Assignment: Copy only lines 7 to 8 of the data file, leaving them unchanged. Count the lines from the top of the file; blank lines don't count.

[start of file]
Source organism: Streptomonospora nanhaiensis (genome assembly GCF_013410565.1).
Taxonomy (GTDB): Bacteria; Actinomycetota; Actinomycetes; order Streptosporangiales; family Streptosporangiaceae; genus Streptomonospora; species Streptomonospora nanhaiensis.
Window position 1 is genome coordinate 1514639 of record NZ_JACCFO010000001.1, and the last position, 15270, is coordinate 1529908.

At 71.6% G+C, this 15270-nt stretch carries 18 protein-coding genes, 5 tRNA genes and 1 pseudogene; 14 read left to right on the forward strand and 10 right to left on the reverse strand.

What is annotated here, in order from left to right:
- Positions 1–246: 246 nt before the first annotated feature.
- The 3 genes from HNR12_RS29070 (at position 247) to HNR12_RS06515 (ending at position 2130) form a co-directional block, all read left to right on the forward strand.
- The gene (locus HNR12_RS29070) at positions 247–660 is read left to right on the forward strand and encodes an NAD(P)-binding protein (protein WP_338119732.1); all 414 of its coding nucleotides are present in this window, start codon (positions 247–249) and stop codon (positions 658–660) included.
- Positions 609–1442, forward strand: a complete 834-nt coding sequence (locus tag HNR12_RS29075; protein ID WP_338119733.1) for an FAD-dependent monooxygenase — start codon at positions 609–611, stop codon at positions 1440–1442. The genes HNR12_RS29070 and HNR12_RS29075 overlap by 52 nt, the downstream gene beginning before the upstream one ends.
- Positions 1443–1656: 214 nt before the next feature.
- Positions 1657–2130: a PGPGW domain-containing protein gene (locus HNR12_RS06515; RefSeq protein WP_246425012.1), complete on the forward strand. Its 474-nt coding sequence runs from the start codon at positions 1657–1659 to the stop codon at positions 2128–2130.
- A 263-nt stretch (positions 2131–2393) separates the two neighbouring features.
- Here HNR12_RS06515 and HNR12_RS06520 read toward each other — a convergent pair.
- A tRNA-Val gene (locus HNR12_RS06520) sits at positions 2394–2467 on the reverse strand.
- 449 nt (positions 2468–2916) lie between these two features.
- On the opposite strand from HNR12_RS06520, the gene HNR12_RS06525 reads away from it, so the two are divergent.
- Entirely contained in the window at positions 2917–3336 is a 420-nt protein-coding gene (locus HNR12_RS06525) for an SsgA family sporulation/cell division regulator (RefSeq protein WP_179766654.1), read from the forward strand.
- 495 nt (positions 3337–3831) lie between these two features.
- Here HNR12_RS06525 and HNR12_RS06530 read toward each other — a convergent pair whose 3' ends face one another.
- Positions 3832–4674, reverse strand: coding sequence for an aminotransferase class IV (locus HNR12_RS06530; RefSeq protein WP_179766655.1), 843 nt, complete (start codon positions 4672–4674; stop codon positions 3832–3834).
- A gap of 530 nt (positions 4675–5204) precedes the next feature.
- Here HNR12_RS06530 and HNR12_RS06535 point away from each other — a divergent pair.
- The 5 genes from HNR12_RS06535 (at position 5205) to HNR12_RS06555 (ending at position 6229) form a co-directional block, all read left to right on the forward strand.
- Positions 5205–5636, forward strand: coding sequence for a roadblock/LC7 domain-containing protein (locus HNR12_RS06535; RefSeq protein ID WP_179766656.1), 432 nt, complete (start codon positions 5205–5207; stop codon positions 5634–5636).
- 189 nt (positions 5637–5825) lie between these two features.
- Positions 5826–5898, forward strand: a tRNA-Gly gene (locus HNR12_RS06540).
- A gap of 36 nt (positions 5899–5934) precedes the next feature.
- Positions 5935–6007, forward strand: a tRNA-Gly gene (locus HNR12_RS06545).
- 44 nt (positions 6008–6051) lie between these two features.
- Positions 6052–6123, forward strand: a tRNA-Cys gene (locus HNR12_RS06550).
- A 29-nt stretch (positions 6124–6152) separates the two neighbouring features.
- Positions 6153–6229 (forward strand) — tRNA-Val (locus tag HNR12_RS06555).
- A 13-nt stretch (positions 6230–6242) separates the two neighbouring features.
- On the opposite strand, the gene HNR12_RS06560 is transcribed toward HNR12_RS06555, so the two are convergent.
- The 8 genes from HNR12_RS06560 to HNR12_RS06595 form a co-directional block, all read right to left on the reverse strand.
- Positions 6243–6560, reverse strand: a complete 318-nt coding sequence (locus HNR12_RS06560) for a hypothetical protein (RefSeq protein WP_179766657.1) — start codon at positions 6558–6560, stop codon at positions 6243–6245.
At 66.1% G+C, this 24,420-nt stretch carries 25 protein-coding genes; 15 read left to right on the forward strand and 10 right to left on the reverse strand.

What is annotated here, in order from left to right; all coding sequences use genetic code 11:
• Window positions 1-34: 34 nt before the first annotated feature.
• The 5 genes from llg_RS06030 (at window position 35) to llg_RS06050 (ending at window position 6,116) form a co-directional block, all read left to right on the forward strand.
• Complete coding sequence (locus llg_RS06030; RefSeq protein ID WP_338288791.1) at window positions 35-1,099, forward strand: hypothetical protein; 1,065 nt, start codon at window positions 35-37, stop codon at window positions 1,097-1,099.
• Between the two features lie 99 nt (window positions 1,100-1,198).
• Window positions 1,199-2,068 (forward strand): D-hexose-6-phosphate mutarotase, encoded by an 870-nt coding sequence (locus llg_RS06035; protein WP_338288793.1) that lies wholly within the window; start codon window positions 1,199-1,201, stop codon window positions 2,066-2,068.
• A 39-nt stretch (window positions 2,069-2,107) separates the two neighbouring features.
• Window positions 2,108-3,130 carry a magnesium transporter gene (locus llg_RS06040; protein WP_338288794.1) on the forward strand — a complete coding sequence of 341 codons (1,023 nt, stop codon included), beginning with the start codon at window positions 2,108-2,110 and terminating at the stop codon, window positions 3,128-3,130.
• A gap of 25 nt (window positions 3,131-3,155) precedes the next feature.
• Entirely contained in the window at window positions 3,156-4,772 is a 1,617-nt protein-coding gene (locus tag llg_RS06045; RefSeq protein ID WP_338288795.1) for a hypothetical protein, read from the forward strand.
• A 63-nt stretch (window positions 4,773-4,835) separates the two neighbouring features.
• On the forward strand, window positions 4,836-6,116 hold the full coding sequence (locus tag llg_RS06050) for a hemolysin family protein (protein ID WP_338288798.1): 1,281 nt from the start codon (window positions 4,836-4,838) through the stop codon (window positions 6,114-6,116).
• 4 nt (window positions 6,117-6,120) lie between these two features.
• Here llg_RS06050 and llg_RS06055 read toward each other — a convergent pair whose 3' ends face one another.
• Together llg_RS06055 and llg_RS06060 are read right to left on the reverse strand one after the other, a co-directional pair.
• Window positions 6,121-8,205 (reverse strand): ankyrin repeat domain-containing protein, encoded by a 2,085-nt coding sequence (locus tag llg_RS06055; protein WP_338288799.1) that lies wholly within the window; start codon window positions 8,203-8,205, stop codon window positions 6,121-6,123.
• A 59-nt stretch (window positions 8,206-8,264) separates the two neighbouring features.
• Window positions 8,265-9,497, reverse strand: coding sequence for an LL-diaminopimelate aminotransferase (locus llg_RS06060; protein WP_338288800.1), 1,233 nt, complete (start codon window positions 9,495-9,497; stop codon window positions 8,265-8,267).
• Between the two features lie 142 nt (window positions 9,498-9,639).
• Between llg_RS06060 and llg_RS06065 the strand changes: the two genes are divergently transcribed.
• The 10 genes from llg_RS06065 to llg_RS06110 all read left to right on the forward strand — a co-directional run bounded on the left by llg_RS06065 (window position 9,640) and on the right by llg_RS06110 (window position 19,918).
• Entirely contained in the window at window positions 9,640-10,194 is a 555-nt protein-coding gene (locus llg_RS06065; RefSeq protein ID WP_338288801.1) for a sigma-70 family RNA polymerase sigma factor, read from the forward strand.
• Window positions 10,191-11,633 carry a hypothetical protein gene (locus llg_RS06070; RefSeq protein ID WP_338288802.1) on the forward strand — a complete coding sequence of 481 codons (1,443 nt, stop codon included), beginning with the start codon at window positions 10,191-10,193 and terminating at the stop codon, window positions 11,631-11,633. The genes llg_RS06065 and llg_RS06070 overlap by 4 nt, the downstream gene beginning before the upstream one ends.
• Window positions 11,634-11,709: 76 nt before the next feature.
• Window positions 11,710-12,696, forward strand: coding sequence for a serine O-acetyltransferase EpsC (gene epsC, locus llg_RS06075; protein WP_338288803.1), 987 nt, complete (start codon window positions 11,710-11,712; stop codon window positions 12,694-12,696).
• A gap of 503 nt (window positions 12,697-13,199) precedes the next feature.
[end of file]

- The 3 genes from HNR12_RS29070 (at position 247) to HNR12_RS06515 (ending at position 2130) form a co-directional block, all read left to right on the forward strand.
- The gene (locus HNR12_RS29070) at positions 247–660 is read left to right on the forward strand and encodes an NAD(P)-binding protein (protein WP_338119732.1); all 414 of its coding nucleotides are present in this window, start codon (positions 247–249) and stop codon (positions 658–660) included.